Sen. Richard Blumenthal (D-Conn.), who chairs the subcommittee, repeatedly highlighted that point as a sign the Saudis will ultimately try to silence dissent among anyone connected to professional golf. But Johnson said the clause is standard, and argued that legislators should allow the PGA Tour and the Saudi fund to finalize their agreement before judging it.

“I don’t see the PGA as doing anything wrong here,” Johnson said. “Anyone who drives a car or uses oil-based products has helped fill the coffers of the Saudi Public Investment fund.”

Sen. Rick Scott (R-Fla.) echoed Johnson’s sympathy toward the witnesses. “I can’t imagine doing what you’re doing, trying to negotiate a deal when you have cameras in front of you,” Scott said. “I think that’s pretty frustrating for you guys.”

He used his time to invite the PGA Tour officials to describe how they benefit America’s economy.

During Marshall’s second opportunity for questions, the Kansas senator told Dunne he could feel his “compassion” toward the game of golf, and asked where it came from.

Even the Republican Party’s most frequent critic of the Saudis, Sen. Rand Paul (R-Ky.), declined to challenge a major Saudi role in a high-profile American sport.

“The Saudis have demonstrated a relentless pattern of malign behavior ... Nevertheless, I see no constitutional power that suggests Congress should involve itself in golf,” Paul said.

Tuesday’s hiring revealed striking information about the yet-to-be-finalized deal that the GOP drumbeat couldn’t drown out.

The Saudi fund is discussing investing “north of $1 billion” into the new golf entity, Price testified. That would represent a major stake relative to the current annual $1.5 billion business of the PGA Tour, and the hints in the interim agreement of more future Saudi investment could give Riyadh even greater heft.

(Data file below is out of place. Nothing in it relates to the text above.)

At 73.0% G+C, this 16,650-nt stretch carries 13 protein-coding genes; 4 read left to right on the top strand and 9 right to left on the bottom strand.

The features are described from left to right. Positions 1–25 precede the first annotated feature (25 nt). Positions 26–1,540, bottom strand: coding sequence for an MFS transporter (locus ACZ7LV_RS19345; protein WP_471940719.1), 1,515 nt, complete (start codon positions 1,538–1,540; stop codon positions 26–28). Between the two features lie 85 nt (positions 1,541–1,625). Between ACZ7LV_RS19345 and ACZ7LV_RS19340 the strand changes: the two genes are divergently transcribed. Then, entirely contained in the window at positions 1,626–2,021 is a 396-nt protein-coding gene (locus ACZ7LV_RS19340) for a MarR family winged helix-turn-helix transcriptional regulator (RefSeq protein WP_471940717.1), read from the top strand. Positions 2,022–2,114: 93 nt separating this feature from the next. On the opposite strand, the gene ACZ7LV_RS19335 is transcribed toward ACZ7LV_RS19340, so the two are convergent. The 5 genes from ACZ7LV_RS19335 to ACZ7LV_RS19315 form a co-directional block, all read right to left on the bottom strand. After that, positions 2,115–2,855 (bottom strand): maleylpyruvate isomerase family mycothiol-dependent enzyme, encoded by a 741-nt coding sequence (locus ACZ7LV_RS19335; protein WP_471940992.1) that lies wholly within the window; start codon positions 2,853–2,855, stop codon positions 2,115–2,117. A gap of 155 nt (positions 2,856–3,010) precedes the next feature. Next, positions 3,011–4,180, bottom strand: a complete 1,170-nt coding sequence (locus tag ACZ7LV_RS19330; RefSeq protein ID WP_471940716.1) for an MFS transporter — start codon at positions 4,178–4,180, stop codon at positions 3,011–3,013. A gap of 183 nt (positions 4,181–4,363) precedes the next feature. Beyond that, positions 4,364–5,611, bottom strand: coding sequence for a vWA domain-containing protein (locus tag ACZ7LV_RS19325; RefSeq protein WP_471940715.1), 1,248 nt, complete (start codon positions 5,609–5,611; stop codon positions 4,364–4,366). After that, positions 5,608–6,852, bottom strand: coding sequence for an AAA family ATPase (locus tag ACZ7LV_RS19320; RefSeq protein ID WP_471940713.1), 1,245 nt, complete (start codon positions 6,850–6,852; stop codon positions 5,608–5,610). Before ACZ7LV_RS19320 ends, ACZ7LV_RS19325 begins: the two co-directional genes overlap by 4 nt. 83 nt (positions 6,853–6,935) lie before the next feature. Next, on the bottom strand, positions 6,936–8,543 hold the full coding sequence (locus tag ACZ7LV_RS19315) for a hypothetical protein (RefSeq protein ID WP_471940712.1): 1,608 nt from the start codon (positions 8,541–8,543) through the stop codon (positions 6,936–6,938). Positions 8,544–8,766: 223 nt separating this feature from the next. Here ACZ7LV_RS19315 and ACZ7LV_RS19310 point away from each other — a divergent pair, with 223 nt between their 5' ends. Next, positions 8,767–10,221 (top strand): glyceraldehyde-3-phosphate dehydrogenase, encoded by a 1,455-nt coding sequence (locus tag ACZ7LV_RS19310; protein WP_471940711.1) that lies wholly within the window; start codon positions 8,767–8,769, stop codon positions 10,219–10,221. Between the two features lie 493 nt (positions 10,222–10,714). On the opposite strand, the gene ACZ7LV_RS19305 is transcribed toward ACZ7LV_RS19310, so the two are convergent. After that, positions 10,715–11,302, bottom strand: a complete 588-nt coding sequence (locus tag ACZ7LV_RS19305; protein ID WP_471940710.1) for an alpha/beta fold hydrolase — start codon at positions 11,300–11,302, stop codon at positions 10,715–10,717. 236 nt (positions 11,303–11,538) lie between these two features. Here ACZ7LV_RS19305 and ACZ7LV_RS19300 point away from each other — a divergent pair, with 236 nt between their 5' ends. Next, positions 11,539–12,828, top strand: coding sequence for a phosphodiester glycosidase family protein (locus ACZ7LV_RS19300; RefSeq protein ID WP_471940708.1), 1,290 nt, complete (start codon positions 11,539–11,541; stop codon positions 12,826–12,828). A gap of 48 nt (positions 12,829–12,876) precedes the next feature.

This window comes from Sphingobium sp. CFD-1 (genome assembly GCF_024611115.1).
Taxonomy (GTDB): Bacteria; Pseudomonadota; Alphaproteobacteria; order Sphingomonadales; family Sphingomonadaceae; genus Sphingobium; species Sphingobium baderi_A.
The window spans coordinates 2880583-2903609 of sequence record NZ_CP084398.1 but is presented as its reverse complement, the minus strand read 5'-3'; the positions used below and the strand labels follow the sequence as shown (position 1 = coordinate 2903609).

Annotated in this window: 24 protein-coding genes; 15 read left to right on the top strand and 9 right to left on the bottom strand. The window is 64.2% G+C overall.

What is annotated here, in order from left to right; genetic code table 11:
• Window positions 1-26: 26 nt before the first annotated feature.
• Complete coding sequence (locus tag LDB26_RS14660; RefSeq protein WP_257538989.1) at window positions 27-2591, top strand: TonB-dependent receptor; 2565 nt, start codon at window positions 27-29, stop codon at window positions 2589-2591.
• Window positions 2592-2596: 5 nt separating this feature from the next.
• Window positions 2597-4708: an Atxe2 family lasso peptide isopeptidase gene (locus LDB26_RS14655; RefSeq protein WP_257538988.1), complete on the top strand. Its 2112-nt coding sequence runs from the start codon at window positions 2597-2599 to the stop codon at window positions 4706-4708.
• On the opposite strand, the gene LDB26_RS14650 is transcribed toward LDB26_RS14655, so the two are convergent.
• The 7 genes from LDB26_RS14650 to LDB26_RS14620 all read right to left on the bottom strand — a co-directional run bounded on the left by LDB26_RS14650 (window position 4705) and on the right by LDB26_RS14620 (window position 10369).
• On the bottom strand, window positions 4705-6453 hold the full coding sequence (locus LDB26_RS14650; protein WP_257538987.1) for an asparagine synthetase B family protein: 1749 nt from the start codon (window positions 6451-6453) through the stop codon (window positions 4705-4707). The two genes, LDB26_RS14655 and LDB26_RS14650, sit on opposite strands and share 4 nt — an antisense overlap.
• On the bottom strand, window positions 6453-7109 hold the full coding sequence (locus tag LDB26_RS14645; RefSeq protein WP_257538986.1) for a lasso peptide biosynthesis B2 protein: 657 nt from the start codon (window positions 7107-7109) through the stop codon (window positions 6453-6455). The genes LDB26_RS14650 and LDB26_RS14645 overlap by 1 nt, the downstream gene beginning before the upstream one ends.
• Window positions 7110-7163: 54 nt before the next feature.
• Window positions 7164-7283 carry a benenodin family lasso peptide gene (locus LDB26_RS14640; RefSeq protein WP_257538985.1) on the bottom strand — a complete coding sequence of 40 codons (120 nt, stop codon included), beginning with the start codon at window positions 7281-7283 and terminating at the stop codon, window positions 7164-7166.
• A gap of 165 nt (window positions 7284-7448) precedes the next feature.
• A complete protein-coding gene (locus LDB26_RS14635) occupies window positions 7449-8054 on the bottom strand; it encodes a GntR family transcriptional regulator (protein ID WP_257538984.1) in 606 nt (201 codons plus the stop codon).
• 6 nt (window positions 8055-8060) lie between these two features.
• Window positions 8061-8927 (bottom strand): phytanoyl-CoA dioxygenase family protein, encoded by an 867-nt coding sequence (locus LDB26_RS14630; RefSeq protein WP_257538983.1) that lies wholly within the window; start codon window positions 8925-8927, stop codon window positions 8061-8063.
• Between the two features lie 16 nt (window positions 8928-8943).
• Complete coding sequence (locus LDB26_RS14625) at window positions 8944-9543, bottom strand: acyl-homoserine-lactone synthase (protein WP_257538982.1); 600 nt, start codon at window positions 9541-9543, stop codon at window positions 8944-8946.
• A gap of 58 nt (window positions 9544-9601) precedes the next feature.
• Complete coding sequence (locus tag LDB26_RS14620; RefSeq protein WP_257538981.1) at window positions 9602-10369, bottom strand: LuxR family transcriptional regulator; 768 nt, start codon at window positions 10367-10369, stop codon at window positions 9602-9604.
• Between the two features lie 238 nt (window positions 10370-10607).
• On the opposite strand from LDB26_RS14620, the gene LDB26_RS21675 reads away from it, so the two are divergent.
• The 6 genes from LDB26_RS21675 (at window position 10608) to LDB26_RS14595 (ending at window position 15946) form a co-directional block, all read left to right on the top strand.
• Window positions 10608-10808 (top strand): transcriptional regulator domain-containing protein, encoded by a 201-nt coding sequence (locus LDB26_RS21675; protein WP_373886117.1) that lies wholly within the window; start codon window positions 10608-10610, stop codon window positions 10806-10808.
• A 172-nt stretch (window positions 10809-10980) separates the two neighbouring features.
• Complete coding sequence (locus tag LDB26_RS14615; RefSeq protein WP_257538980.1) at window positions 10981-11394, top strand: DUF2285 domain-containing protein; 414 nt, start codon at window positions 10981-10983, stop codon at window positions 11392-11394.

Documents released Tuesday by the committee show that the Saudis and their allies initiated discussions about the merger and pushed the PGA Tour to quickly agree to terms within a few months. Interlocutor Roger Devlin wrote to Dunne on April 14: “I believe we have a window of opportunity to unify the game over the next couple of months, otherwise I fear the Saudis will doubledown [sic] on their investment and golf will be split asunder in perpetuity.”

The hearing underscored that the PGA Tour still may not be sure what exactly it signed up for.

Dunne told senators that he prioritized negotiation with PIF chief Yasir Al-Rumayyan, repeatedly calling him “the man with the money.” But according to experts on Saudi Arabia and reporting on the PIF, the true decision-maker for the fund is its chairman, Saudi Crown Prince Mohammed bin Salman ― whom U.S. intelligence blames for the murder of journalist Jamal Khashoggi, and who launched the ongoing Saudi military campaign in Yemen.

Blumenthal made it clear that Tuesday’s session represented just an initial step in an ongoing investigation, given the stakes of the issue.

“If we’re going to be selling out to countries that can throw around hundreds of billions of dollars, we’re going to lose not just financially ― we’re gonna lose in terms of our democracy and freedom,” Blumenthal said.